Wikipedia says:

Parthenogenesis can occur without meiosis through mitotic oogenesis. This is called apomictic parthenogenesis. Mature egg cells are produced by mitotic divisions, and these cells directly develop into embryos.

In 1936, Gregory Goodwin Pincus reported successfully inducing parthenogenesis in a rabbit. In April 2004, scientists at Tokyo University of Agriculture used parthenogenesis successfully to create a fatherless mouse.

Since human is mammal,does not the success of the experimentations hints at the possibility of parthenogenesis in humans,naturally?

If not,why is parthenogenesis not possible in human beings?


1 Answer 1


'Possible' is a tricky word here. There are a lot of things that are possible that just don't happen, because they are so exceedingly rare; or that happen but are unknown because they are hard to spot.

As it happens, we know that parthenogenesis-like effects can be induced in humans, because we've done it. If you remember the cloning debacle around Hwang Woo-suk, it turns out that while he didn't clone anything, he did manage to induce parthenogenesis, so … good for him, I guess?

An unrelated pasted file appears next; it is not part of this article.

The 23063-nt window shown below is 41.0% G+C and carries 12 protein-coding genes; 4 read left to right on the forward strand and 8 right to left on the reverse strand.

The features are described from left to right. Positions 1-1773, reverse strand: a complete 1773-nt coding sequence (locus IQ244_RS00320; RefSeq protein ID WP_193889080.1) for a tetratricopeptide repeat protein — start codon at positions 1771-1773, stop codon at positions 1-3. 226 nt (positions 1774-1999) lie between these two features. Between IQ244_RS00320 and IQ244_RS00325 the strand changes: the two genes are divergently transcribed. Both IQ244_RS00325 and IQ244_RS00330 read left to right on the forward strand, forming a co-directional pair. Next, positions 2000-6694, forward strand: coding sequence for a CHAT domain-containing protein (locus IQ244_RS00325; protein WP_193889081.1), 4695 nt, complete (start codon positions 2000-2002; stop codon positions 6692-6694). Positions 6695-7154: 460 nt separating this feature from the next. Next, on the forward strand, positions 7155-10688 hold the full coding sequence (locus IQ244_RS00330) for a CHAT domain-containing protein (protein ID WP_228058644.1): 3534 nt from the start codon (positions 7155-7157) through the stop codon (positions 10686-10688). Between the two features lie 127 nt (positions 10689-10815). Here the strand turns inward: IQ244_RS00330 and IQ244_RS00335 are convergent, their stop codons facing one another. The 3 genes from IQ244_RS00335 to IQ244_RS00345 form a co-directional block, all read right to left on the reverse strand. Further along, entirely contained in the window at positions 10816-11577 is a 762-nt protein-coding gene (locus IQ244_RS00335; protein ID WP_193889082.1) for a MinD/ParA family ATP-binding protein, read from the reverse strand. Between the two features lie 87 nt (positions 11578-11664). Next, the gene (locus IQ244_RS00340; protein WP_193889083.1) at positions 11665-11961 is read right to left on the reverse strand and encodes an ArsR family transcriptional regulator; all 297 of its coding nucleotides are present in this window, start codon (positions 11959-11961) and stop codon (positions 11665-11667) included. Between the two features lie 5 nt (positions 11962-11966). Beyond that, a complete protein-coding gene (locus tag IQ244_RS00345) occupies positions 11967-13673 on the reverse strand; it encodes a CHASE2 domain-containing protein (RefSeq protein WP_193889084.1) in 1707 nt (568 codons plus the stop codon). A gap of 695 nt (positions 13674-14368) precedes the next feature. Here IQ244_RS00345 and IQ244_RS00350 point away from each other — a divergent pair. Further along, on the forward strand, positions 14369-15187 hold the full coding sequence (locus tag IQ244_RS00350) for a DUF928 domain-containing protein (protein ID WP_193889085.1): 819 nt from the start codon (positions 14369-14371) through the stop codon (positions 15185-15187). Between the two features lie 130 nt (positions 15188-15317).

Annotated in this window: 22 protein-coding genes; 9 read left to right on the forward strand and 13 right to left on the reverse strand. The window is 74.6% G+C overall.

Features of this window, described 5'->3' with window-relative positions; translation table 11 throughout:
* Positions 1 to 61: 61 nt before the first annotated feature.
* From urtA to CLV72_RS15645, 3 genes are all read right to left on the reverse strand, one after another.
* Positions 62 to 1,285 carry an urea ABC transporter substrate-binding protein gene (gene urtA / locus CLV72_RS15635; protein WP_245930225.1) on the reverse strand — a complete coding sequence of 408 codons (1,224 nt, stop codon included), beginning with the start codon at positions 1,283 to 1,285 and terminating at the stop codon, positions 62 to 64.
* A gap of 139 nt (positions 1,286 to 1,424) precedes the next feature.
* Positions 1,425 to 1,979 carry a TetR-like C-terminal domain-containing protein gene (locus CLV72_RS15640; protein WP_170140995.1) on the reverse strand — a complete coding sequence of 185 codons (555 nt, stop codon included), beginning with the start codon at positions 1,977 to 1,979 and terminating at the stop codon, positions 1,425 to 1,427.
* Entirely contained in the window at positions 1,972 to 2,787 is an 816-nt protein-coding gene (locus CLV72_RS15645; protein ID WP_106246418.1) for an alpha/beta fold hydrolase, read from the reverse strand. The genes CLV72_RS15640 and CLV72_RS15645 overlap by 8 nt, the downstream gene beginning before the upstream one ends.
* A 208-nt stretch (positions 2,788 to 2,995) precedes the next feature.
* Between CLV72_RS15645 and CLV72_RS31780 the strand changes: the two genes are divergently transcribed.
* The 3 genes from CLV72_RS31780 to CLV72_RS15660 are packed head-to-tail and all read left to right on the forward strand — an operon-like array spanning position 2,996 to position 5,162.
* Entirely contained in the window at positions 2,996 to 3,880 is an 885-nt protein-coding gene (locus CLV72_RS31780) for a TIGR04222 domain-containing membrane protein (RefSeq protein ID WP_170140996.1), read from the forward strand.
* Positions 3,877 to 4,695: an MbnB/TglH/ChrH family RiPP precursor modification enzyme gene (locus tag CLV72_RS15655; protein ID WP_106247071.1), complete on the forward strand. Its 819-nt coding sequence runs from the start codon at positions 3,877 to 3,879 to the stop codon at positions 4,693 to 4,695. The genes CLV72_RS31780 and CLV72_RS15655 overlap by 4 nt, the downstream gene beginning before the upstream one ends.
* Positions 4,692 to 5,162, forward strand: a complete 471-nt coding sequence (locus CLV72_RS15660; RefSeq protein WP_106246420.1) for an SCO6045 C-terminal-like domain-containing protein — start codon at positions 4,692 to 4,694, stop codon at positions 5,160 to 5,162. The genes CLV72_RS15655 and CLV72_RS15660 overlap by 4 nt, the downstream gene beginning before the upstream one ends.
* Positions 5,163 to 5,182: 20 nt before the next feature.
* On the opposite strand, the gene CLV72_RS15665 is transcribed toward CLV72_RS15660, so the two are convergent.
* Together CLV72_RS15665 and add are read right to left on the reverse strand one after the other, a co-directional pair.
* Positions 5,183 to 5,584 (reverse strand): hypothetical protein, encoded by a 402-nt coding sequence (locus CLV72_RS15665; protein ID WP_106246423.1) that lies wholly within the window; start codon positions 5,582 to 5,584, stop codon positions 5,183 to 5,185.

Whether or not it happens in the wild… we just don't know. It's possible that it does, but it's really difficult to look for, since women have sex and then subsequently have babies, and a vanishingly small proportion of them are ever DNA tested; so even if one in every one million live births (which is a lot) were the result of parthenogenesis, we might never, ever know.

Basically, it's definitively possible with external meddling; it may or may not be possible without, and it may or may not actually ever happen.


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